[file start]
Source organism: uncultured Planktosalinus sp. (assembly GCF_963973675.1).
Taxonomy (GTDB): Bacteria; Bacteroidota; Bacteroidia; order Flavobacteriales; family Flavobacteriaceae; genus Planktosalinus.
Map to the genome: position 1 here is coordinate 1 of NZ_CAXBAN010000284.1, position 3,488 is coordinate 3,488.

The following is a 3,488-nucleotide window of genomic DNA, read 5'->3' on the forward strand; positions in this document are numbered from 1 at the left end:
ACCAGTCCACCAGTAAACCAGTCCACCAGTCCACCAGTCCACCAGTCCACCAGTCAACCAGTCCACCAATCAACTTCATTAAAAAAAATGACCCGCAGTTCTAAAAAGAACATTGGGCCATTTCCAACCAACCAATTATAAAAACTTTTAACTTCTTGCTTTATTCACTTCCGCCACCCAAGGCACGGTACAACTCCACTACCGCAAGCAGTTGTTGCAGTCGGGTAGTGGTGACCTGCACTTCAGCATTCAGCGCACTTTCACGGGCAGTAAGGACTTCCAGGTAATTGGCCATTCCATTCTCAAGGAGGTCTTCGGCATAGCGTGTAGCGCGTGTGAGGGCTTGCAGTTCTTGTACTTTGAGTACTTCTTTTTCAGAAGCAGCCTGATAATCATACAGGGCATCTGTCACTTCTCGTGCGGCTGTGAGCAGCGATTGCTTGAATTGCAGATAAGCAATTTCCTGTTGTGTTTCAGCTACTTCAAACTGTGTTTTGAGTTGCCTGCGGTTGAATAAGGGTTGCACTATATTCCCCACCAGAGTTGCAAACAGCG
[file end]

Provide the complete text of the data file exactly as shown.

Source organism: uncultured Planktosalinus sp. (assembly GCF_963973675.1).
Taxonomy (GTDB): Bacteria; Bacteroidota; Bacteroidia; order Flavobacteriales; family Flavobacteriaceae; genus Planktosalinus.
Map to the genome: position 1 here is coordinate 1 of NZ_CAXBAN010000284.1, position 3,488 is coordinate 3,488.

The following is a 3,488-nucleotide window of genomic DNA, read 5'->3' on the forward strand; positions in this document are numbered from 1 at the left end:
ACCAGTCCACCAGTAAACCAGTCCACCAGTCCACCAGTCCACCAGTCCACCAGTCAACCAGTCCACCAATCAACTTCATTAAAAAAAATGACCCGCAGTTCTAAAAAGAACATTGGGCCATTTCCAACCAACCAATTATAAAAACTTTTAACTTCTTGCTTTATTCACTTCCGCCACCCAAGGCACGGTACAACTCCACTACCGCAAGCAGTTGTTGCAGTCGGGTAGTGGTGACCTGCACTTCAGCATTCAGCGCACTTTCACGGGCAGTAAGGACTTCCAGGTAATTGGCCATTCCATTCTCAAGGAGGTCTTCGGCATAGCGTGTAGCGCGTGTGAGGGCTTGCAGTTCTTGTACTTTGAGTACTTCTTTTTCAGAAGCAGCCTGATAATCATACAGGGCATCTGTCACTTCTCGTGCGGCTGTGAGCAGCGATTGCTTGAATTGCAGATAAGCAATTTCCTGTTGTGTTTCAGCTACTTCAAACTGTGTTTTGAGTTGCCTGCGGTTGAATAAGGGTTGCACTATATTCCCCACCAGAGTTGCAAACAGCG